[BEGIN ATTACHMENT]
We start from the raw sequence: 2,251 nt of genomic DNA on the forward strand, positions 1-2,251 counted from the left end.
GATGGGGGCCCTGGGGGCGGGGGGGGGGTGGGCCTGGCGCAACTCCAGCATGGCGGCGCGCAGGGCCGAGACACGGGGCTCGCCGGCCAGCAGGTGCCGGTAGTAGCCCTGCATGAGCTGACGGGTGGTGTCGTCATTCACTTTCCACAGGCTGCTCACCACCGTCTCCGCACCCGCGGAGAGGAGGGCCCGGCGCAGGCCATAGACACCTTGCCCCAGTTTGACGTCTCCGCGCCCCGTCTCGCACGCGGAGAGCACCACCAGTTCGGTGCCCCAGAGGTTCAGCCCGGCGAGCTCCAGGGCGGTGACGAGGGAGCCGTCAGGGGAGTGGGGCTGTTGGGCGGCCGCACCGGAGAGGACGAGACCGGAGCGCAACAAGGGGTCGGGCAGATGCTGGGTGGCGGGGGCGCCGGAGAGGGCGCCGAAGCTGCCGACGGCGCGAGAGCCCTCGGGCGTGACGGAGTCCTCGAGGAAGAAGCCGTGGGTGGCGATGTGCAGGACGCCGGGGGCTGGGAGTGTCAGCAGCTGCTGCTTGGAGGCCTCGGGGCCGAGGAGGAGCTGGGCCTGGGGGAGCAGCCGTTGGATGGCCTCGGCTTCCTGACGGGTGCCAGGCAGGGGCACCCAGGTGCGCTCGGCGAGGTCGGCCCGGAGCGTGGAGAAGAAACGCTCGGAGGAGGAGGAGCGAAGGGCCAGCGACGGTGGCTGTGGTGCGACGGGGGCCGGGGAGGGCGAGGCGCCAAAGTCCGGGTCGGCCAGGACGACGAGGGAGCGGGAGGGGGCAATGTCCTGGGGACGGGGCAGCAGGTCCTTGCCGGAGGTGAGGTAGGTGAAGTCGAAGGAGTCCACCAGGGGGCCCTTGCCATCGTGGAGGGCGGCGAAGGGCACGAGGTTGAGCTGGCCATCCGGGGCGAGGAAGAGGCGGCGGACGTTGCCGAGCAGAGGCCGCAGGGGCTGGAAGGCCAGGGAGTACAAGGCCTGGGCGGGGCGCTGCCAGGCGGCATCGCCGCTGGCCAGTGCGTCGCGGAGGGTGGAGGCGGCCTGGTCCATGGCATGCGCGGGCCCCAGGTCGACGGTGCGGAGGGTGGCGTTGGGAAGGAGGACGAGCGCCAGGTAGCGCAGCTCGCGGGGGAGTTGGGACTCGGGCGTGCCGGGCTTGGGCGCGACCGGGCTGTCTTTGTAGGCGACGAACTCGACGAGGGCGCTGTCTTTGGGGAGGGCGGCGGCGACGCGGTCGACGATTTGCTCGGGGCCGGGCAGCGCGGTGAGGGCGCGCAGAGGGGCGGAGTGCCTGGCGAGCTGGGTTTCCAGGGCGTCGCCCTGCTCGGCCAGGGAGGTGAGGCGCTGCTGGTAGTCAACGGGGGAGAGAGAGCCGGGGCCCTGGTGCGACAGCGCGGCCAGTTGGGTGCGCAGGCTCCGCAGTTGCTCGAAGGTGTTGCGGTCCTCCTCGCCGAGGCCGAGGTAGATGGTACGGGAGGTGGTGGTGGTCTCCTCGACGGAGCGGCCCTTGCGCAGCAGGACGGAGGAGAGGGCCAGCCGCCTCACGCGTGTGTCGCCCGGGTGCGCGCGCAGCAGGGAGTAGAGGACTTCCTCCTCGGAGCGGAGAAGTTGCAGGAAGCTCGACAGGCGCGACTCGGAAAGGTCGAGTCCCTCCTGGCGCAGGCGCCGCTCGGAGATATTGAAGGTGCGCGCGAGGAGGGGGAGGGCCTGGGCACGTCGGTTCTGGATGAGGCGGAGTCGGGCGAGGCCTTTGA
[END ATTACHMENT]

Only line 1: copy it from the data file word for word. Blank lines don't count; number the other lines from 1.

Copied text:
We start from the raw sequence: 2,251 nt of genomic DNA on the forward strand, positions 1-2,251 counted from the left end.